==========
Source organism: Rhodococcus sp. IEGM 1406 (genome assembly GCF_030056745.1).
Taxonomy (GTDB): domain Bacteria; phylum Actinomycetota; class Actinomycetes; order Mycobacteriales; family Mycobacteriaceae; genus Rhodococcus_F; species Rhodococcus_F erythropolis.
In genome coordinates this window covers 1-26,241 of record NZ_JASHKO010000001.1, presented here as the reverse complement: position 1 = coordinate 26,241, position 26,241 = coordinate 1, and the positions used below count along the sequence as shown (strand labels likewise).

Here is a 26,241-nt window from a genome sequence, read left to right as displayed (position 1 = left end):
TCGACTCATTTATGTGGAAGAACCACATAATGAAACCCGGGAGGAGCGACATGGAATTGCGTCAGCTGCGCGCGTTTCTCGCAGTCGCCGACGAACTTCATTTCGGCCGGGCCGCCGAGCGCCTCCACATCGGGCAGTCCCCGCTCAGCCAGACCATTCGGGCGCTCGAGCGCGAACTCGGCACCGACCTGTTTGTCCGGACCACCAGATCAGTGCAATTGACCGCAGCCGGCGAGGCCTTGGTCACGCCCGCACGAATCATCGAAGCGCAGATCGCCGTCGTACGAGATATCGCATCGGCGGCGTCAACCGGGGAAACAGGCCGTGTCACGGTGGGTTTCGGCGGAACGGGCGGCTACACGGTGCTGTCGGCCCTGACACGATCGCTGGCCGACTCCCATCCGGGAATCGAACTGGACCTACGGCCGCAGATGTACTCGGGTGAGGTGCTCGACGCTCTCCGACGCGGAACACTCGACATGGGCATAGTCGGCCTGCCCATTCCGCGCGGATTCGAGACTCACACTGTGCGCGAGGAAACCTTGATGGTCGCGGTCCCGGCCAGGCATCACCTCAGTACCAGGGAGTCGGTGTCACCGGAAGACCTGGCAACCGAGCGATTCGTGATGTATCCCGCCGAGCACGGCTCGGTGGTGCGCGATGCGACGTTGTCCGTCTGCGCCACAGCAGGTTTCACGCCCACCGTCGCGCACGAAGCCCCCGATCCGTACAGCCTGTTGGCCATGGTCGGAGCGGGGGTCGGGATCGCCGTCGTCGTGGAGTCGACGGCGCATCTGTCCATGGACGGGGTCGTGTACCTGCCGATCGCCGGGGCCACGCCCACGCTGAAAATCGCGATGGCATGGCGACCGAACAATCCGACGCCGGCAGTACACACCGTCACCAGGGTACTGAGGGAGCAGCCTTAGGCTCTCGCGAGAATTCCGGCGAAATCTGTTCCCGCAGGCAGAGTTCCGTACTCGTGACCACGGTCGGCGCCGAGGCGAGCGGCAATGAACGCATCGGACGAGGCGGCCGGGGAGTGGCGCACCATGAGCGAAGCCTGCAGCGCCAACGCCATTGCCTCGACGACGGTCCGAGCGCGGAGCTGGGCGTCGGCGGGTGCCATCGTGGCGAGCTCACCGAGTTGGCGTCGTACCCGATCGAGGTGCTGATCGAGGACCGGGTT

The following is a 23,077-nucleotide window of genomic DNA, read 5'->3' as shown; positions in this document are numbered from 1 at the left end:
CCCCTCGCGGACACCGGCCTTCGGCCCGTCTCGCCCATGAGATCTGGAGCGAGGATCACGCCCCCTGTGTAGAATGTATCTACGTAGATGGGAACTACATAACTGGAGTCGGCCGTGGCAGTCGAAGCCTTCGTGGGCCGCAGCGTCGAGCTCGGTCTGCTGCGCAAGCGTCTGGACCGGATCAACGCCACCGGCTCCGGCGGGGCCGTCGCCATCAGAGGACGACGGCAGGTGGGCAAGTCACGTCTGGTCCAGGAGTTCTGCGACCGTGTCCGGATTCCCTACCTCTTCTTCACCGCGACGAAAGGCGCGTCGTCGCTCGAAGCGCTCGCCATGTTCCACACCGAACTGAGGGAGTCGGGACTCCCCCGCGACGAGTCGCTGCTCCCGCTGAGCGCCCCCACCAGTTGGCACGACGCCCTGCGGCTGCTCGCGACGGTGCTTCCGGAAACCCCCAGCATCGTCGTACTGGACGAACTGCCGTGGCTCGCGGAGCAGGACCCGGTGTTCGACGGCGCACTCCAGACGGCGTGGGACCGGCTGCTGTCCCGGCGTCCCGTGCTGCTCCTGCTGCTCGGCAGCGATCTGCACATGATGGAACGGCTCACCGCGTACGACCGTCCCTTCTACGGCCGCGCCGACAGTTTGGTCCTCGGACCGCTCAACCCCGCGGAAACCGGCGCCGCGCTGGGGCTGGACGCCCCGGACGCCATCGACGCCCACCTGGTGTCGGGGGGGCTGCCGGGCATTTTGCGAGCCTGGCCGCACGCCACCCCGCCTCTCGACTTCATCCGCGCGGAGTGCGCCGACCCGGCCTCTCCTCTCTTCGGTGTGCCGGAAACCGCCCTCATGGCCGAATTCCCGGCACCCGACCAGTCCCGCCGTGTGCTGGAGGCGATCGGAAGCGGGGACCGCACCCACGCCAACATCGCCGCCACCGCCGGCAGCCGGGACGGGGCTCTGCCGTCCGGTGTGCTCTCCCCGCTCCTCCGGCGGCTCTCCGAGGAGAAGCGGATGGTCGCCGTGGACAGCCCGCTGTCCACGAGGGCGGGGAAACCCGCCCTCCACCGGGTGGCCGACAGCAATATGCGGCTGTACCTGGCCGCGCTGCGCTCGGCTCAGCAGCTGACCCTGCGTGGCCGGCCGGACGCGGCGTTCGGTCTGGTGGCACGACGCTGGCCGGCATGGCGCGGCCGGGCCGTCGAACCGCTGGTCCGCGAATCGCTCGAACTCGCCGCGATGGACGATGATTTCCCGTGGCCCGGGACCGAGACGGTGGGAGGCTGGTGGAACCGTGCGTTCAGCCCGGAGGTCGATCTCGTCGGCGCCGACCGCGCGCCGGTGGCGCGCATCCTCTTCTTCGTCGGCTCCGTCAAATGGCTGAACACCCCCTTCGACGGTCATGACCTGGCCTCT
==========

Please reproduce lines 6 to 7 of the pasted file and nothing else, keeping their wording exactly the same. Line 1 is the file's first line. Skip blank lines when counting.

The following is a 23,077-nucleotide window of genomic DNA, read 5'->3' as shown; positions in this document are numbered from 1 at the left end:
CCCCTCGCGGACACCGGCCTTCGGCCCGTCTCGCCCATGAGATCTGGAGCGAGGATCACGCCCCCTGTGTAGAATGTATCTACGTAGATGGGAACTACATAACTGGAGTCGGCCGTGGCAGTCGAAGCCTTCGTGGGCCGCAGCGTCGAGCTCGGTCTGCTGCGCAAGCGTCTGGACCGGATCAACGCCACCGGCTCCGGCGGGGCCGTCGCCATCAGAGGACGACGGCAGGTGGGCAAGTCACGTCTGGTCCAGGAGTTCTGCGACCGTGTCCGGATTCCCTACCTCTTCTTCACCGCGACGAAAGGCGCGTCGTCGCTCGAAGCGCTCGCCATGTTCCACACCGAACTGAGGGAGTCGGGACTCCCCCGCGACGAGTCGCTGCTCCCGCTGAGCGCCCCCACCAGTTGGCACGACGCCCTGCGGCTGCTCGCGACGGTGCTTCCGGAAACCCCCAGCATCGTCGTACTGGACGAACTGCCGTGGCTCGCGGAGCAGGACCCGGTGTTCGACGGCGCACTCCAGACGGCGTGGGACCGGCTGCTGTCCCGGCGTCCCGTGCTGCTCCTGCTGCTCGGCAGCGATCTGCACATGATGGAACGGCTCACCGCGTACGACCGTCCCTTCTACGGCCGCGCCGACAGTTTGGTCCTCGGACCGCTCAACCCCGCGGAAACCGGCGCCGCGCTGGGGCTGGACGCCCCGGACGCCATCGACGCCCACCTGGTGTCGGGGGGGCTGCCGGGCATTTTGCGAGCCTGGCCGCACGCCACCCCGCCTCTCGACTTCATCCGCGCGGAGTGCGCCGACCCGGCCTCTCCTCTCTTCGGTGTGCCGGAAACCGCCCTCATGGCCGAATTCCCGGCACCCGACCAGTCCCGCCGTGTGCTGGAGGCGATCGGAAGCGGGGACCGCACCCACGCCAACATCGCCGCCACCGCCGGCAGCCGGGACGGGGCTCTGCCGTCCGGTGTGCTCTCCCCGCTCCTCCGGCGGCTCTCCGAGGAGAAGCGGATGGTCGCCGTGGACAGCCCGCTGTCCACGAGGGCGGGGAAACCCGCCCTCCACCGGGTGGCCGACAGCAATATGCGGCTGTACCTGGCCGCGCTGCGCTCGGCTCAGCAGCTGACCCTGCGTGGCCGGCCGGACGCGGCGTTCGGTCTGGTGGCACGACGCTGGCCGGCATGGCGCGGCCGGGCCGTCGAACCGCTGGTCCGCGAATCGCTCGAACTCGCCGCGATGGACGATGATTTCCCGTGGCCCGGGACCGAGACGGTGGGAGGCTGGTGGAACCGTGCGTTCAGCCCGGAGGTCGATCTCGTCGGCGCCGACCGCGCGCCGGTGGCGCGCATCCTCTTCTTCGTCGGCTCCGTCAAATGGCTGAACACCCCCTTCGACGGTCATGACCTGGCCTCT